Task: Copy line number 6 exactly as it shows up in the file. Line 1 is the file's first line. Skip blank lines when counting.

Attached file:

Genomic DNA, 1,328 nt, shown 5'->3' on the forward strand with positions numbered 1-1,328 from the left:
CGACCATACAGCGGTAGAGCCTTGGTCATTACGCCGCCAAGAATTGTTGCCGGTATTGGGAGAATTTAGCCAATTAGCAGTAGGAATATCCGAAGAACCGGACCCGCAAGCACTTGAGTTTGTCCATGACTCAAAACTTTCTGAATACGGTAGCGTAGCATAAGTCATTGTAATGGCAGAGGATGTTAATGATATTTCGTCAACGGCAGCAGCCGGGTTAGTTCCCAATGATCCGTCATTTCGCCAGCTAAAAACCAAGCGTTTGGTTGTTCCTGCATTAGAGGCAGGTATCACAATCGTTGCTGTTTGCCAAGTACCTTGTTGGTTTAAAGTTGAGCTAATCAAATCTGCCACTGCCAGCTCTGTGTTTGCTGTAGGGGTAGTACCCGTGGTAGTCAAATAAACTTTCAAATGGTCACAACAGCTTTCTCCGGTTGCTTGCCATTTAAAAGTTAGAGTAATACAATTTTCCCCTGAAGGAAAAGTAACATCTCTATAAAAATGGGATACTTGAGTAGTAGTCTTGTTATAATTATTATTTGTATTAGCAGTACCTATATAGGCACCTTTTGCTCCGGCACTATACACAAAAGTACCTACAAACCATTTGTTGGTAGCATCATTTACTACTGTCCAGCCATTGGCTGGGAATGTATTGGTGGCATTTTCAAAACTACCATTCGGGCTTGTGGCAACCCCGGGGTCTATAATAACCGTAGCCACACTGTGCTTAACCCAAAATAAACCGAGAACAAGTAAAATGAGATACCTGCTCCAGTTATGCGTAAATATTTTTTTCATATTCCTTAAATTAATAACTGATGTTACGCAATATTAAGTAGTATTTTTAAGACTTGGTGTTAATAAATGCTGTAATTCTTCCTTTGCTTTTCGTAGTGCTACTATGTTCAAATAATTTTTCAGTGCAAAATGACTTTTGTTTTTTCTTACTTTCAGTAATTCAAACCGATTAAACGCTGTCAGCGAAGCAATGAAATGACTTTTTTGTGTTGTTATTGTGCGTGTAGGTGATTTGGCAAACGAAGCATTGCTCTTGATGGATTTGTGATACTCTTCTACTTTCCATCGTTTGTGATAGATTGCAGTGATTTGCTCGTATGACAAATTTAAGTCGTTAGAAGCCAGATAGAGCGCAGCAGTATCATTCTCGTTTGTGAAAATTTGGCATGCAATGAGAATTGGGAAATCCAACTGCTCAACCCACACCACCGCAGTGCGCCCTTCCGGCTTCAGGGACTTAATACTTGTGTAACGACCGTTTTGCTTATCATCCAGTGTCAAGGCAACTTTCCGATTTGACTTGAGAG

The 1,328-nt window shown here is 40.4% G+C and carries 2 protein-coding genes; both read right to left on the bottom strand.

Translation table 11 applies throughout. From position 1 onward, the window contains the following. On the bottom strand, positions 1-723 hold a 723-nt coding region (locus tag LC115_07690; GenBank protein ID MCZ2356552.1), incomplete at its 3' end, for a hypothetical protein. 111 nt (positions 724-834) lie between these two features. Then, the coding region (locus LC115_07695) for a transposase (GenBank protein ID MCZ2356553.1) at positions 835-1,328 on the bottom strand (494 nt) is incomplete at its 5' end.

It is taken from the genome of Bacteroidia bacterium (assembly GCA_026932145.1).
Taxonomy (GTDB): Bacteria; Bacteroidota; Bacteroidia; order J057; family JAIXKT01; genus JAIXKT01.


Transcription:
Taxonomy (GTDB): Bacteria; Bacteroidota; Bacteroidia; order J057; family JAIXKT01; genus JAIXKT01.